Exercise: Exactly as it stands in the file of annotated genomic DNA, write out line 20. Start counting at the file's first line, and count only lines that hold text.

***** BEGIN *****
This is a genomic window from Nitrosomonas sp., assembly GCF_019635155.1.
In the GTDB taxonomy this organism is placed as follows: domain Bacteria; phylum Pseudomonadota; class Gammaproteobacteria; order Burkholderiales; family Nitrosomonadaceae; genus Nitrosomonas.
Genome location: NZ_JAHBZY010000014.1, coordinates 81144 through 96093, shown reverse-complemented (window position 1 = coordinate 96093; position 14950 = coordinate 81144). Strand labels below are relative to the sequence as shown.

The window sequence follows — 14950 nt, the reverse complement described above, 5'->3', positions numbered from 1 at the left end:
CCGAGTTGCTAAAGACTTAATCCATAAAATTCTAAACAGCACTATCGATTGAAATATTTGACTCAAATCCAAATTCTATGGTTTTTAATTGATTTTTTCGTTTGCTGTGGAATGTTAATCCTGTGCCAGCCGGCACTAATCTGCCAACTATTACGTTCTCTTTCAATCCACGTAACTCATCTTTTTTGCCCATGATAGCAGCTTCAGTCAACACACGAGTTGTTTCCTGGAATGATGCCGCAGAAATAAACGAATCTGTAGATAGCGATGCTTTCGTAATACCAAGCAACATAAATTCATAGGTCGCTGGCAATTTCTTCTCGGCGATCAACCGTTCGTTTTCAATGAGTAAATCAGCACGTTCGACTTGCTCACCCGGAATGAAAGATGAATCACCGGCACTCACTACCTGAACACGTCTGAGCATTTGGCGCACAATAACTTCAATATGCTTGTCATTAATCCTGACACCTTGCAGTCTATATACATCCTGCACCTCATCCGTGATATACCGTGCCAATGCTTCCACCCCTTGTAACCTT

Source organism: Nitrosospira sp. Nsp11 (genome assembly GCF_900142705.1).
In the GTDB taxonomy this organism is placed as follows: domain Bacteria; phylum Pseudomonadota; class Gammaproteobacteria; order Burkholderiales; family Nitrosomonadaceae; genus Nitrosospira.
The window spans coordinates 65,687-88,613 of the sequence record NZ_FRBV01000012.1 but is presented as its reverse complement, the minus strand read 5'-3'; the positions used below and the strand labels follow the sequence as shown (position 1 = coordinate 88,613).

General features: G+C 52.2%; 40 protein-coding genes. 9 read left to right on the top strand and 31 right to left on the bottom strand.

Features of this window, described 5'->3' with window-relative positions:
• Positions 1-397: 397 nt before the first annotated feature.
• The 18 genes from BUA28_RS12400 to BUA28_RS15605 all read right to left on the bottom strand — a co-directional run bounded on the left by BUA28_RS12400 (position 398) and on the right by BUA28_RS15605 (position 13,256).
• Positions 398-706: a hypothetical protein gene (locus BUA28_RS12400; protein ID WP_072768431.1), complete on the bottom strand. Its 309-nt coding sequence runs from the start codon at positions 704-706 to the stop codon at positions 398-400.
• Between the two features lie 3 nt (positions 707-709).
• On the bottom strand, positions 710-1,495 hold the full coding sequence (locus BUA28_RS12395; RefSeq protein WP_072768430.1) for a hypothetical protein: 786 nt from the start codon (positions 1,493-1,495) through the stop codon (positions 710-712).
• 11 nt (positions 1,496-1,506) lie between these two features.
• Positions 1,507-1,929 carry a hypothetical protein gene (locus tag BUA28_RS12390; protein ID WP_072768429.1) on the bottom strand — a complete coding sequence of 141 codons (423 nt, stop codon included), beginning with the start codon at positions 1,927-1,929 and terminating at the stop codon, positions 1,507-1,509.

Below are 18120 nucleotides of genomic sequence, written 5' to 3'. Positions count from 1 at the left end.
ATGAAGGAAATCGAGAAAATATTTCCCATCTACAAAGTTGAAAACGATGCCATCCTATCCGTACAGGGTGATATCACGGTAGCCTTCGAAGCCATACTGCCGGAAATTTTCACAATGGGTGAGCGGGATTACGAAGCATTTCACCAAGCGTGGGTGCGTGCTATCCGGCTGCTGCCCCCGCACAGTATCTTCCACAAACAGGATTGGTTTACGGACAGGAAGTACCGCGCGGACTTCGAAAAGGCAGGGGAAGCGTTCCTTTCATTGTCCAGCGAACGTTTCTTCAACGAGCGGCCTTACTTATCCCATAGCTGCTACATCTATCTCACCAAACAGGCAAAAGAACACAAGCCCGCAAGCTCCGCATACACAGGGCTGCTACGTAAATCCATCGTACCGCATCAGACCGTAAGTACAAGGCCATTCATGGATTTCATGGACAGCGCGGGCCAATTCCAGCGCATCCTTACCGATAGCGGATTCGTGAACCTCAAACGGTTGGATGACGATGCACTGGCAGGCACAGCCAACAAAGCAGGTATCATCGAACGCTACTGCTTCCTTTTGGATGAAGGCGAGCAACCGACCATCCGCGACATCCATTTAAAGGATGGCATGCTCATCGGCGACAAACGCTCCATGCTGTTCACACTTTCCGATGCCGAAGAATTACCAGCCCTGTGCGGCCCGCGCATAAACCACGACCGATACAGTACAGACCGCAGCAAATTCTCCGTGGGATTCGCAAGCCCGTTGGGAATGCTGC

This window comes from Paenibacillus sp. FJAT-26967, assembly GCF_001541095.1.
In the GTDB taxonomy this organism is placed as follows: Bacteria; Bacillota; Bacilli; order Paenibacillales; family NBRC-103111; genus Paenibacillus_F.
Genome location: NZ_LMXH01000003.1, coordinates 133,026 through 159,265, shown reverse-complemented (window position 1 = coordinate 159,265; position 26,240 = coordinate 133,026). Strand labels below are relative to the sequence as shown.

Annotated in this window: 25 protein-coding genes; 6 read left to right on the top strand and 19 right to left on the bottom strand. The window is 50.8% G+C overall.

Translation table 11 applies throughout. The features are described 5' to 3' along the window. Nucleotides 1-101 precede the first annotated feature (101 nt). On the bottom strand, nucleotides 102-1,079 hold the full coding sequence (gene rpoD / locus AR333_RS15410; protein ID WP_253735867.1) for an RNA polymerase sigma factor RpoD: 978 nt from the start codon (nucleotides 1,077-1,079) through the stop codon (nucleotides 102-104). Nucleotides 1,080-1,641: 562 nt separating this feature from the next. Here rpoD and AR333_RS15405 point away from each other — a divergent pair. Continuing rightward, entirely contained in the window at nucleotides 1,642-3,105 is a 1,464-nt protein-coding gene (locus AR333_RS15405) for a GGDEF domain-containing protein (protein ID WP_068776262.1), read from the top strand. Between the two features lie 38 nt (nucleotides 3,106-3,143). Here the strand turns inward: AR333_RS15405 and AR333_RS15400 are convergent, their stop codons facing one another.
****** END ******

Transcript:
This window comes from Paenibacillus sp. FJAT-26967, assembly GCF_001541095.1.